The 1199 Laboratory Committee has been participating in the research efforts of the Murphy Institute of CUNY on the shortage of laboratory practitioners. The research has been led by Deborah D’Amico, PhD, Senior Program Developer at the Murphy Institute. One of the goals is for CUNY to develop worker friendly degree programs in medical technology. The research has included an extensive literature review covering the history of laboratory workers and their education; visits to a range of labs; interviews with technicians, technologists and directors; and a survey of lab directors regarding their staffing needs. Laboratory Committee members shared with CUNY their experiences as laboratory practitioners. They talked about addressing the laboratory personnel shortage, their love of the profession, and the hardships experienced by “working short”, including the implications for their own physical health and for patient safety. They discussed their low wages, especially in comparison to other health care practitioners with similar education. Other issues covered included the lack of recognition of their worth and contributions to health care, and of their role within the healthcare team. These conditions result in an inability to motivate and recruit new workers into the profession. Current laboratory conditions often prevent lab professionals from effectively mentoring and retaining new hires. Laboratory technicians and technologists suffer from the lack of public awareness about their vitally important role in the health care workforce, which includes their growing importance in protecting the nation from bioterrorism. Debby D’Amico shared her preliminary summary of the research thus far, and concluded by saying, “Research among the laboratory workforce has also raised our hopes about the future of this critically important profession. The absolute dedication of laboratory practitioners to

their work, and their evident passion in pursuing excellence in their profession, make them the best advocates for the value and challenges of their work. They inspire me each time I listen to them talk about their work, and I have no doubt that they can inspire others to enter this vitally important profession.” The results of the study, conducted over the summer and fall of 2010, will be available in the next issue of The Monitor. To become active in your Clinical Laboratory Technology profession please contact Debora Hunte at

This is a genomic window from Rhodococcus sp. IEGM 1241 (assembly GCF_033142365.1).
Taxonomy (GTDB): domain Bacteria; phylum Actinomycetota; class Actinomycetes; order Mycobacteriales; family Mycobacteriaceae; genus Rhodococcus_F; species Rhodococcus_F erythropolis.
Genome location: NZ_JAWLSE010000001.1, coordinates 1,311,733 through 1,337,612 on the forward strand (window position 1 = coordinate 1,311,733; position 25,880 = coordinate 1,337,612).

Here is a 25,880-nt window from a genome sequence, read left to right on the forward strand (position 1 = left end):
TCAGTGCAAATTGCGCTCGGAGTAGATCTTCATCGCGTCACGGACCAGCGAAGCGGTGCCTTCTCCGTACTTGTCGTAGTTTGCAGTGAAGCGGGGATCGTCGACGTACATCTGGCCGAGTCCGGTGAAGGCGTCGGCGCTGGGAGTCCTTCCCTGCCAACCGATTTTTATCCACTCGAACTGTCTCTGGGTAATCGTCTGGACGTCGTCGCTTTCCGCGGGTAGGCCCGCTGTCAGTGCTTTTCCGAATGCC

1199ers in the Medical Records Dept. of Maimonides Medical Center are ready for change

Big Changes Happening in Medical Records There are many changes happening in the world of medical records, or health information technology. According to the Centers for Medicare & Medicaid Services (CMS), the nation’s healthcare system is undergoing a transformation in an effort to improve quality, safety and efficiency of care. These changes include the upgrade of the International Classification of Diseases (ICD) and the use of Electronic Medical Record (EMR) technology. On February 17th, 2009, as part of the American Recovery and Reinvestment Act, President Obama signed into law the Health Information Technology and Clinical Health Act (HITECH), which will have direct and lasting effects on Medical Records and patient privacy rights. The purpose of the act is to speed up advancements in electronic medical records. According to the New England Journal of Medicine, of the 3000 hospitals surveyed, only about 6% have fully adopted and incorporated EMRs. According to industry estimations, about 70% of hospitals are only a few steps away from being ready to implement EMRs. There will be a drastic change in the delivery of patient care when more hospitals and doctors start utilizing EMRs. This represents a challenge to our members as well. Our members in hospitals and other facilities will play a vital role in this change. I have worked in Medical Records for 24 years,” said Cynthia Mells, a chart analyst at Maimonides Medical Center. “When I started, we used index cards, then charts, then computers. Even after all of these changes, I view the move to electronic medical records and the change of the coding system to ICD-10 as the biggest change I have seen in my career. I think this is an opportunity for us to upgrade ourselves, our skills, and to improve patient care.” In addition to the changes to medical records, the HITECH Act increases the reach of HIPAA. Previously, HIPAA only had direct applications to covered entities 4